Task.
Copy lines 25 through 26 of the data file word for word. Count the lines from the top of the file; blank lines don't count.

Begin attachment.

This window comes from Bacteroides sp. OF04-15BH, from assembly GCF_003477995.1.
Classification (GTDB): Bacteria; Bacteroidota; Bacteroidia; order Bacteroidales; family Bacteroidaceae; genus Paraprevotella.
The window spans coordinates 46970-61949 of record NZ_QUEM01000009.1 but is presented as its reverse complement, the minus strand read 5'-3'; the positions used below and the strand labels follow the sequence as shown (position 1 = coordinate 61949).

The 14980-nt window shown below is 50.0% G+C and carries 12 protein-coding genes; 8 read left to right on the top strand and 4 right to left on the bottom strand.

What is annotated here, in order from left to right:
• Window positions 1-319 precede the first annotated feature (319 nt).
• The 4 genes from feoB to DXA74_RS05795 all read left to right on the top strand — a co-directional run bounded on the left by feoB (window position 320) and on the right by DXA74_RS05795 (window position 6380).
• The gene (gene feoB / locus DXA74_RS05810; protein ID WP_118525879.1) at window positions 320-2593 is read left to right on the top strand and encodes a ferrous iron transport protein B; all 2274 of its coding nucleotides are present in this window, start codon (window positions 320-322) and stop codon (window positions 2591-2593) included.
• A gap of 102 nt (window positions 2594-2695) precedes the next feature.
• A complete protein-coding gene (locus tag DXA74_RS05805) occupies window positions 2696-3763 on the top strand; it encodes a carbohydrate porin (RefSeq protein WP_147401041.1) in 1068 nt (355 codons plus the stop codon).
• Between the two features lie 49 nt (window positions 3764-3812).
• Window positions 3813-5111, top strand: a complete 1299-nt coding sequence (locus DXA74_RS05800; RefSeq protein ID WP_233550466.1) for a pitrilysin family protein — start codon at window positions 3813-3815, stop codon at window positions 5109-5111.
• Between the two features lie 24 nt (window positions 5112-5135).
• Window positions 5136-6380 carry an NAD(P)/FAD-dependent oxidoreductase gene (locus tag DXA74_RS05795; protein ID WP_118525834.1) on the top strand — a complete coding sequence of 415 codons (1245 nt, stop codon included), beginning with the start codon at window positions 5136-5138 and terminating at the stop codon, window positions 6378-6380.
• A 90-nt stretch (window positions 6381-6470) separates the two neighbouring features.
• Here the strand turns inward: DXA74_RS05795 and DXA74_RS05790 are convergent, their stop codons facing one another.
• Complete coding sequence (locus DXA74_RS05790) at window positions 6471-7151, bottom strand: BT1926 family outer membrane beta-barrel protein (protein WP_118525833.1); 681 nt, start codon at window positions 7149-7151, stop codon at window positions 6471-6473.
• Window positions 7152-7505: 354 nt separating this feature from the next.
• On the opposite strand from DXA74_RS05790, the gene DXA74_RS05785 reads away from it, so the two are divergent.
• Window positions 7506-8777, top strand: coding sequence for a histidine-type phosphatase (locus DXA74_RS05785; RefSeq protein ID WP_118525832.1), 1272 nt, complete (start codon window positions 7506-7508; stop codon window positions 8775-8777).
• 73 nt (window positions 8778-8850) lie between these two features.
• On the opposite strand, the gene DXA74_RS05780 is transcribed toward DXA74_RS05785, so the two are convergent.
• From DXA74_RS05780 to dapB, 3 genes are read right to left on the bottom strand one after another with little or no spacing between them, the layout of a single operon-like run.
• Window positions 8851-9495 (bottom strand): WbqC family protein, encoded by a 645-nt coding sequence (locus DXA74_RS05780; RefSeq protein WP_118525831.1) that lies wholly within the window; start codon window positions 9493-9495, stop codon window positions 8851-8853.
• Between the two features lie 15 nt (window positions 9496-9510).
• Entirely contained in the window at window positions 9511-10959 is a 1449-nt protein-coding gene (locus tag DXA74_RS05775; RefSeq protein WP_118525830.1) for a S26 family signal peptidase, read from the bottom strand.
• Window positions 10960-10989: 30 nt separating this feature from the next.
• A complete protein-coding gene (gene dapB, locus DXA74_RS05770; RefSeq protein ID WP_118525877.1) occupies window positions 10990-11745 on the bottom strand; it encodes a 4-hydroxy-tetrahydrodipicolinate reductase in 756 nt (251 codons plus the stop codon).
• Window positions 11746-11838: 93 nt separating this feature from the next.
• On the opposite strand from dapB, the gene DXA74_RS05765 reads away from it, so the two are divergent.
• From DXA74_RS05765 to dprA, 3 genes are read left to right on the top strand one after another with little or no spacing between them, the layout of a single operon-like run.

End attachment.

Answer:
• Between the two features lie 15 nt (window positions 9496-9510).
• Entirely contained in the window at window positions 9511-10959 is a 1449-nt protein-coding gene (locus tag DXA74_RS05775; RefSeq protein WP_118525830.1) for a S26 family signal peptidase, read from the bottom strand.